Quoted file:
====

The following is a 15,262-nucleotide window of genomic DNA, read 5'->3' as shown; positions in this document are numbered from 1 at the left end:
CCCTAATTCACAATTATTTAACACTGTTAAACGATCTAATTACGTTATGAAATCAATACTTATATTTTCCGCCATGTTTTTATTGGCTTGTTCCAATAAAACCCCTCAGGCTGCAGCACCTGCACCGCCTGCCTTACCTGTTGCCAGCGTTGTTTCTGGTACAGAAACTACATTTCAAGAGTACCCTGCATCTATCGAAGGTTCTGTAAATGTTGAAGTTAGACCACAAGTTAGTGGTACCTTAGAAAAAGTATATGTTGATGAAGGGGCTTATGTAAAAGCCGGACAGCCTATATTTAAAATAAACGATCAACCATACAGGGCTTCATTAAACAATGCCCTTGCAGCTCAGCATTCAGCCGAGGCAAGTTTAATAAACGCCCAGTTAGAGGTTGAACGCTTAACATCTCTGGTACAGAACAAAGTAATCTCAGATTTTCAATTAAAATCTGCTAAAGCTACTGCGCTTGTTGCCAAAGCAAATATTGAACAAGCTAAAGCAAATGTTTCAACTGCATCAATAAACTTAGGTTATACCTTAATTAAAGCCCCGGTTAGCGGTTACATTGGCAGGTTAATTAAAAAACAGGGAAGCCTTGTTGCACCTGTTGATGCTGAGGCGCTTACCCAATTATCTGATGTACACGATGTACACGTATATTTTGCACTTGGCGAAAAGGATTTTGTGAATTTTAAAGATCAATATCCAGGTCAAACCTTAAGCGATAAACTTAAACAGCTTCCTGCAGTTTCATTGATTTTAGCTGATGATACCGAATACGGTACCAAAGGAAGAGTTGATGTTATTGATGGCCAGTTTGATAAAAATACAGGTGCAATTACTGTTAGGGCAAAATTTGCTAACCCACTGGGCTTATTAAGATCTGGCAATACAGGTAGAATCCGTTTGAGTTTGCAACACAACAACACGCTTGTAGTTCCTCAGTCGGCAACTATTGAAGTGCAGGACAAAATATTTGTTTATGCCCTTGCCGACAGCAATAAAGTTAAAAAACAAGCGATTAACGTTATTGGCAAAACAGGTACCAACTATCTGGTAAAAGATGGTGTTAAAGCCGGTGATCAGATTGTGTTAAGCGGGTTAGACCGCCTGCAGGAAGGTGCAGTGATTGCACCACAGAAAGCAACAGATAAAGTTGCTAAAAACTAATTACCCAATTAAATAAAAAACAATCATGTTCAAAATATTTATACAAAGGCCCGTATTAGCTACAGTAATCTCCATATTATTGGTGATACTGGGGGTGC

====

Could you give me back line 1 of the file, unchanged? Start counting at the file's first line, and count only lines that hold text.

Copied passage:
The following is a 15,262-nucleotide window of genomic DNA, read 5'->3' as shown; positions in this document are numbered from 1 at the left end: